Tag: early career researchers

Catherine Granger: “The BioMedVic Early Career Clinician Researcher Award really made a difference to my career”

Dr Catherine Granger is Head of Physiotherapy Research and Chair of the Allied Health Research and Quality Committee at The Royal Melbourne Hospital, and a Senior Lecturer in the Department of Physiotherapy at The University of Melbourne. In 2017, Catherine won a BioMedVic VCRN Early Career Clinician Researcher Award in recognition of her achievements and commitment to clinical research. In 2018, she was selected by the Australian Broadcasting Corporation (ABC) as one of the “Top 5 scientists” for the year. For the first time, the 5 scientists were all women, and were identified by ABC as “ambassadors for their fields and role models for future scientists”.

Catherine’s research has been praised because of its relevance. Her work brings insight into the role of exercise and physiotherapy in the treatment of patients with lung cancer; more specifically, Catherine is researching how being physically active can improve outcomes for patients with cancer, such as quality of life and daily functioning. She is also interested in the current models of care within the health system, and how they can be improved to ensure that patients with cancer are advised regarding the benefits of physical activity.

BioMedVic spoke to Catherine about her career and scientific endeavours some months after receiving the BioMedVic VCRN Early Career Clinician Researcher Award and her selection as a “Top 5 scientists for 2018”. Read on to find out how these recent recognitions have impacted her career.


Yours was not a traditional pathway into research. As practicing physiotherapist you got into research after finding some gaps in the literature regarding exercise and lung cancer patients. How did this shape your approach to research?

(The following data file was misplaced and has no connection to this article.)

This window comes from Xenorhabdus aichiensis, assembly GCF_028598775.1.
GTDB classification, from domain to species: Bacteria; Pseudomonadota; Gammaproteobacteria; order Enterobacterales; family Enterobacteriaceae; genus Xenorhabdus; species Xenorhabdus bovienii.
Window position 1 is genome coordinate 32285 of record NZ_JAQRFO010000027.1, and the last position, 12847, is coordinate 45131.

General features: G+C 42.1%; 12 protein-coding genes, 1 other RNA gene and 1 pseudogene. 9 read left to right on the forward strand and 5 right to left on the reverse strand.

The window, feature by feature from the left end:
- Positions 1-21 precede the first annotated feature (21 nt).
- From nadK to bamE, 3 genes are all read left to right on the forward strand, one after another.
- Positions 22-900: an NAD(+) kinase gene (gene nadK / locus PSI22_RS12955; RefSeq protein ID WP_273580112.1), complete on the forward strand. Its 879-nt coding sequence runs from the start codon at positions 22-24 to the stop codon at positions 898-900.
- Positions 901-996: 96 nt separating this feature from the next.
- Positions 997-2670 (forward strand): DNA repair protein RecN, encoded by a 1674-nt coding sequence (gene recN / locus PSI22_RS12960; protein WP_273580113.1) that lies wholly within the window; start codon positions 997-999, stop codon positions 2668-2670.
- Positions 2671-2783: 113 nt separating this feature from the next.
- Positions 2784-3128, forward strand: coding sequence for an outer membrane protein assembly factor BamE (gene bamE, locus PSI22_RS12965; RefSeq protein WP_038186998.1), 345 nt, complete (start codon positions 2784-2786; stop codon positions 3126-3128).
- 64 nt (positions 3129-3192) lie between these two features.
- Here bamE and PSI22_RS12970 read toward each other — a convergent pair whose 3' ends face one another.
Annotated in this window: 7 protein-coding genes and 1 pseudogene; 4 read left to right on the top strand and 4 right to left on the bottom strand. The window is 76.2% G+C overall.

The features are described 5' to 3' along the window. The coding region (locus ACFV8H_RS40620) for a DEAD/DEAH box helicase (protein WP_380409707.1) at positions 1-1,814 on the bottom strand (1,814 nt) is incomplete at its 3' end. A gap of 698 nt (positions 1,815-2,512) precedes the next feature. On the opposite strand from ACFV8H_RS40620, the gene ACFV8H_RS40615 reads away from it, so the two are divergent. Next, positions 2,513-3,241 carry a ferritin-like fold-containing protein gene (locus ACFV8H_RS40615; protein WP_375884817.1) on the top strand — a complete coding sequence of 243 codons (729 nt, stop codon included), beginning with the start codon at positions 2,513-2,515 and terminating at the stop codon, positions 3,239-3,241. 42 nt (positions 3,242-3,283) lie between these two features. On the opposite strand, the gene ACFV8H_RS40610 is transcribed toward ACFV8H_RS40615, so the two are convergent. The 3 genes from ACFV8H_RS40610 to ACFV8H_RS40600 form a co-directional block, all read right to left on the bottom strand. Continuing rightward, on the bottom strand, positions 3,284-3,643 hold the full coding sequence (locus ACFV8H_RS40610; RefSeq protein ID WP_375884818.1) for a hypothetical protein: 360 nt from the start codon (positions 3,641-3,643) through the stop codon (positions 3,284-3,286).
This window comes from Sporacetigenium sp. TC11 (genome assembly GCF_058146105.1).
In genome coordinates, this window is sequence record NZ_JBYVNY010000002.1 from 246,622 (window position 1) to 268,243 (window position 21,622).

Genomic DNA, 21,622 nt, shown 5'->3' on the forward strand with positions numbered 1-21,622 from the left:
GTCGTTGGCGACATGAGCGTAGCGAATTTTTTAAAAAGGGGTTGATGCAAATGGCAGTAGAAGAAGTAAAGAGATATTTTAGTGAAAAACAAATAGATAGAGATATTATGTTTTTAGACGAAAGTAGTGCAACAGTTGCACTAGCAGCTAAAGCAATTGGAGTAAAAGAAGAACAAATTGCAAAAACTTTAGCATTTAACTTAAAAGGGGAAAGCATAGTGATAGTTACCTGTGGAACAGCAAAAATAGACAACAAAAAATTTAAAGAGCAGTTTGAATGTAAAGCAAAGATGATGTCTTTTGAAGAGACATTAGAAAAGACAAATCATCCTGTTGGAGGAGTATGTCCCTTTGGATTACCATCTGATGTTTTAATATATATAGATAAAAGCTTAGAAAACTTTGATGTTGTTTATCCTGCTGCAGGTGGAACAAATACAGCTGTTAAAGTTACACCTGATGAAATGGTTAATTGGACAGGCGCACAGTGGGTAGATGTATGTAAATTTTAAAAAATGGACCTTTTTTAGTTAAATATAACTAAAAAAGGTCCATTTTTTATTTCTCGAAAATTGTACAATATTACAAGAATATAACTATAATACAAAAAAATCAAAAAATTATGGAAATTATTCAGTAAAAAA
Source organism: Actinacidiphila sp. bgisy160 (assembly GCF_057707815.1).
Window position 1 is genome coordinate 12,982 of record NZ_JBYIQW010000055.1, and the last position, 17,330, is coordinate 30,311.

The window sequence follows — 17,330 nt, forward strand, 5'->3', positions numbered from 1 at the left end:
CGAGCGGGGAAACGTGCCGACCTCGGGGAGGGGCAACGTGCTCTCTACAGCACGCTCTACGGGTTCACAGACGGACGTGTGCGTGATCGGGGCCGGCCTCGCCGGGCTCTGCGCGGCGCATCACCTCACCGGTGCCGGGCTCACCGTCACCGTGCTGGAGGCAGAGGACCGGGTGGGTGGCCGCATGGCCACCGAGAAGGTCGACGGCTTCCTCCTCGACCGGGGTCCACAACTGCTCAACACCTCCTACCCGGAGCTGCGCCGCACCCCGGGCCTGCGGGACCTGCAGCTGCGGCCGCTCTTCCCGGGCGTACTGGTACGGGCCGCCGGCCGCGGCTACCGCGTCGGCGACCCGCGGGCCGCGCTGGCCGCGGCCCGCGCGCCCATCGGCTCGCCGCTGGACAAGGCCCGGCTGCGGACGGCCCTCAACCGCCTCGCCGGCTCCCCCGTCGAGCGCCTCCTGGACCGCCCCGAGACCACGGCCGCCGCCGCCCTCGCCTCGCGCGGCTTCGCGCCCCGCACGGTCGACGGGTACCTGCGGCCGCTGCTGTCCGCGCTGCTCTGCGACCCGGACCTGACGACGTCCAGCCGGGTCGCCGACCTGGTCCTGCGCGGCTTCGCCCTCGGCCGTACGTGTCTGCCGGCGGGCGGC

I had been working for four years in public hospitals in Melbourne as a physiotherapist before starting my PhD, so my academic research has truly complemented my practicing experience. These double skills help me to easily translate research into practice and therefore my studies are clinically meaningful.

How did the BioMedVic Early Career Clinician Researcher Award impact your work?

It has made a very deep difference. As an early career researcher, my biggest challenge is funding. Regardless of your ideas or team, without financial support you can’t continue your career. The BioMedVic Early Career Clinician Researcher (ECCR) Award allowed me to travel to two amazing conferences, the Australian Lung Cancer Conference in Sydney and the World Lung Cancer Conference in Canada. Participating in these events was extremely important for subsequent funding, because publicly presenting my research at conferences, networking with other researchers and health professionals… it all helps to build up a track record, improve my CV and raise my profile, which collectively make my grant applications more competitive.

And the results are already visible: this year I have received the biggest project grants of my career from the Cancer Council Victoria, which will enable me to continue my research on lung cancer and exercise. I want to highlight that the BioMedVic ECCR Award really made a difference to my career. I’m very grateful to BioMedVic!

In 2018, you also got selected by the ABC as one of the “Top 5 scientists” for the year. How did that recognition impact your career?

Well, the recognition came with a science communication training that was extremely valuable. We were working alongside science journalists who helped us a lot in the process. We wrote an online media article for the general public, produced a radio segment and podcast for a more specific audience, and filmed engaging social media videos. The whole experience was very rewarding and changed the way I think about communicating science. Now I understand the crucial role that good communication can play for my research, not only in the form of academic papers but also in the way my research findings reach and inform clinical practice and thus can have a positive impact on patients.

Nowadays I’m always looking for new ways to communicate my research. Besides articles, I speak on the radio, present at consumer groups, reach patients and the public via Twitter… I’m trying to get my message out in as many ways as I can!


ABC’s Top 5 scientists 2018. Dr Granger on the right.

What’s the next steps for your career?  

Now it’s time for me to increase my research capacity and grow my team so that we can have a bigger and better impact on clinical practice with patients. My career aspiration is to be a leader of clinical-based cancer exercise research and to generate high-quality research to improve treatment for people with cancer and their outcomes. Particularly, I would like to focus on developing strong skills in randomised control trial best practice.